April 28, 2011 -
There are many strange things in the Blood Root Valley. There is the half-abandoned tuberculosis hospital. There is a 260-foot mountain made by Robert Moses. And there is Pouch Camp, a hidden 143-acre oasis with a 68-year-old lake, mountain ponds, rustic cabins and 55 lean-tos. For over 60 years, Pouch Camp has been a secret haven for New York City's boy scouts. Each year, thousands of scouts learn to swim and camp within the boundaries this vast idyllic refuge. Located in the heart of Staten Island, Pouch Camp is so large it even has its own private island, which is difficult to reconcile with the fact that the camp is situated inside the most populous city in the United States. Located just 10 miles from Wall Street, Pouch Camp has somehow remained largely anonymous. "Few New Yorkers know of it," according to the NY Times, and it is instead "a habitat for deer, owls, snakes, turtles and herons."
In the off season, William H. Pouch Scout Camp is peaceful and largely deserted. Winding trails snake through hills dotted with ponds. Lean-tos sit quietly in the woods, waiting for summer. Small streams flow down from the hills into Ohrbach Lake, the man-made lake at the heart of Pouch Camp. Its beaches are closed, the boats stowed, and park rangers are busy replanting trees and cleaning roads around its edges in preparation for another busy summer season. Aside from the scouts, Pouch Camp also hosts a day camp each summer for boys and girls from around New York City, with fishing, swimming, boating, rock climbing and archery.
However, a "black cloud" hangs over the preparations for this summer, and "the future of the property is very much uncertain," according the most recent news from the Staten Island Advance. Back in November 2009, "citing financial stress," the Greater New York Councils of Boy Scouts announced that they planned to market and sell Pouch Camp (PDF document). The boyscouts had been "hit hard by the recession," according to the NY Times, and had lost $5 million in donations. Almost immediately, thousands of Pouch Camp supporters organized in response, according to the Staten Island Advance, amidst fears that the property would be sold to developers. Members of the community have marched on City Hall, organized a website (www.savepouch.com) and have a 6,000+ member facebook group (Save the William H. Pouch Scout Camp). Despite their efforts, the camp may still be closed down and sold off.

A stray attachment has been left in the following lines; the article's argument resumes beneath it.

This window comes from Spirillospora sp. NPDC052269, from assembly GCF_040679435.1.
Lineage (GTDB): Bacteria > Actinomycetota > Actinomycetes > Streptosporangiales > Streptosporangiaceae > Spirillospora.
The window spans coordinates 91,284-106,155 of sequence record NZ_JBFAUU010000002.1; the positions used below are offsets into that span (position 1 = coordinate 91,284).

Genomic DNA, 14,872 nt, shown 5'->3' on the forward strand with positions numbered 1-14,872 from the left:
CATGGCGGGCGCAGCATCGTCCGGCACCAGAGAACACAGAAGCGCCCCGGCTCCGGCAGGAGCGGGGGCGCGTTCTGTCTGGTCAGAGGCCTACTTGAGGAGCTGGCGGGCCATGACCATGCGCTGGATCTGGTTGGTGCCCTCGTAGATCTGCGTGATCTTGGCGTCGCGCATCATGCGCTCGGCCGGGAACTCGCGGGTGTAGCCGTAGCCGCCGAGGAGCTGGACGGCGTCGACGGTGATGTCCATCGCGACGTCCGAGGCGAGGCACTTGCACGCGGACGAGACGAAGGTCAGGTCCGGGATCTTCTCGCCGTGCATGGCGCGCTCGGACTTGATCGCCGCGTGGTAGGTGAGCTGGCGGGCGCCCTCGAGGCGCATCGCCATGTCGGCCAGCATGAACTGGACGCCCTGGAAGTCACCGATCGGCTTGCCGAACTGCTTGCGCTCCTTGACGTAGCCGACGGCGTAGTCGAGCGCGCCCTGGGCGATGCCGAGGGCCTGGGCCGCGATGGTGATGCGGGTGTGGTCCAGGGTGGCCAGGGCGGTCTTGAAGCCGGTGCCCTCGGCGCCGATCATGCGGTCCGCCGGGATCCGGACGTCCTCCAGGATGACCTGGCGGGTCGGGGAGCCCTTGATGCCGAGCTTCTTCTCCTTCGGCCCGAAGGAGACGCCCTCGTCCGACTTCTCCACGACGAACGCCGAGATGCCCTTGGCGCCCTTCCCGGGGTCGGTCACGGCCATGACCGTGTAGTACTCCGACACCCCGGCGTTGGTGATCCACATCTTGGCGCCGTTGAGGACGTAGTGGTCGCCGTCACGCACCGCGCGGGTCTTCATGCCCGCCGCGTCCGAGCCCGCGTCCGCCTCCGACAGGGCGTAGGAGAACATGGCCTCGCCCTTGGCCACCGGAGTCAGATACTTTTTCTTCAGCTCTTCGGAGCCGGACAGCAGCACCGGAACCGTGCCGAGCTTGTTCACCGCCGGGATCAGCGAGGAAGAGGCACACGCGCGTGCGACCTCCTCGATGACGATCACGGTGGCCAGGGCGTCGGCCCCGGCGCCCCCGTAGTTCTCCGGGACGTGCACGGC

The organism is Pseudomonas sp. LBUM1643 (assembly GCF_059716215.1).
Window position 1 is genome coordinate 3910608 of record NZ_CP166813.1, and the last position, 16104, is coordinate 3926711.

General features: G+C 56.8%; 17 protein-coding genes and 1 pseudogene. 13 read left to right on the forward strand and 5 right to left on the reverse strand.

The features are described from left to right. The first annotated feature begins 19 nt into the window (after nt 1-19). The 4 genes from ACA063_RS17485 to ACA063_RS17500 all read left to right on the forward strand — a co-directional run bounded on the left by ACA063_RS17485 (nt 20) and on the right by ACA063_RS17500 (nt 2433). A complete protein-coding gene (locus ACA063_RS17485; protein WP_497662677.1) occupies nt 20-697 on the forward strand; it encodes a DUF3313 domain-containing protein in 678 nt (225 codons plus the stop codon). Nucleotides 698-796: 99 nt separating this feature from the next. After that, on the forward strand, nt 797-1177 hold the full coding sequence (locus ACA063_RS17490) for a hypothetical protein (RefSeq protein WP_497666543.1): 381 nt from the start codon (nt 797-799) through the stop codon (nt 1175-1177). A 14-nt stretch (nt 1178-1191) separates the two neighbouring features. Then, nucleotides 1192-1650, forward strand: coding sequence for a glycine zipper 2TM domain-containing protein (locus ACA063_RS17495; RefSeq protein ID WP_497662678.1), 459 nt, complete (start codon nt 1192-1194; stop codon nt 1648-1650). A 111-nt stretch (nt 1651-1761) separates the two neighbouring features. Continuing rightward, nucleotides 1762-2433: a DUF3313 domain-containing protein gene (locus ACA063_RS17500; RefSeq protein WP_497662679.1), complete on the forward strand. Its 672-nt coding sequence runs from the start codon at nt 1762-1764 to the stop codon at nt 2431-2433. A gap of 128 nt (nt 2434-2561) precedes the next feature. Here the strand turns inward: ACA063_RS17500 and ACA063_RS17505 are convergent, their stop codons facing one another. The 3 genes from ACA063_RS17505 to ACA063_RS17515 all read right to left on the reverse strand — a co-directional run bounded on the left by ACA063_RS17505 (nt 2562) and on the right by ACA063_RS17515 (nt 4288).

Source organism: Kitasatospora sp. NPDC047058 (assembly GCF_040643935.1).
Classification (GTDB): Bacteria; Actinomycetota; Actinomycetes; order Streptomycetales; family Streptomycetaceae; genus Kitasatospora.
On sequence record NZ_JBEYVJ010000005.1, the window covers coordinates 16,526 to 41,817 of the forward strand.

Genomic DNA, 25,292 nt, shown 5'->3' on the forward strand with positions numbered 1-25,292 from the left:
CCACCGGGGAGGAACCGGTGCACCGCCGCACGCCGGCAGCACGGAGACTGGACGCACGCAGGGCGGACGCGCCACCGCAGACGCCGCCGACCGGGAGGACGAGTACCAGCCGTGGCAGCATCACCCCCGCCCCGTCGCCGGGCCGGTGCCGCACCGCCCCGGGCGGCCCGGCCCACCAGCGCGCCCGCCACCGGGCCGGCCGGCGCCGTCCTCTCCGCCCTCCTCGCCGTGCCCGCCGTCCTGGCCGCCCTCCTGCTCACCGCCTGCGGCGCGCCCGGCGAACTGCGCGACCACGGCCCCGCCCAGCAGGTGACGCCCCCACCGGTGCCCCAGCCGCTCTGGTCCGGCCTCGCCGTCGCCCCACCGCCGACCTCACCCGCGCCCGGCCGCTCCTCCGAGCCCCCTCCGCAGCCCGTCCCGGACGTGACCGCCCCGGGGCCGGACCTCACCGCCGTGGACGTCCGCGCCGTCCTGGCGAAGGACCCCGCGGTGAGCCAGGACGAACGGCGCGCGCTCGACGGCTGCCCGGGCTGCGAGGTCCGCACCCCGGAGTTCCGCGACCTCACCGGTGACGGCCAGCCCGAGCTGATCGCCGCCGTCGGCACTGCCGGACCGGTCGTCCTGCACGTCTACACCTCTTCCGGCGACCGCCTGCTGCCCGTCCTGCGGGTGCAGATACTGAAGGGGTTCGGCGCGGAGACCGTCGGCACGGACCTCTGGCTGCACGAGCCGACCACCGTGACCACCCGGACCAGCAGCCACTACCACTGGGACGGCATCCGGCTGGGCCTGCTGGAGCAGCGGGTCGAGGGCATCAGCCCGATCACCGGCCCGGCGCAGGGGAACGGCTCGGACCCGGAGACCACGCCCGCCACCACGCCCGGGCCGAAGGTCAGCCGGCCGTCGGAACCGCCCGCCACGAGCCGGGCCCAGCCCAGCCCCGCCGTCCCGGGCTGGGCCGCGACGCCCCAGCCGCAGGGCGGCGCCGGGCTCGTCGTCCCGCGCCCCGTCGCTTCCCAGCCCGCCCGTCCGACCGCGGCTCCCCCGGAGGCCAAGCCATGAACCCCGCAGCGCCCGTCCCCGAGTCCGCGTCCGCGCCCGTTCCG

For many of Pouch Camp's supporters, the heart of the issue is not just supporting the camp's activities, but trying to preserve a vital link in Staten Island's Greenbelt, a 2,800 acre wilderness that is "New York City’s largest remaining forest preserve," according to the Greenbelt Conservancy. "Even if you don't have any first-hand caring about the Scout program or the habitat for critters there, the economic benefit throughout the world, the country and the region is proven," the president of the Greenbelt Conservancy told the Staten Island Advance. "Something like this just makes your home livable."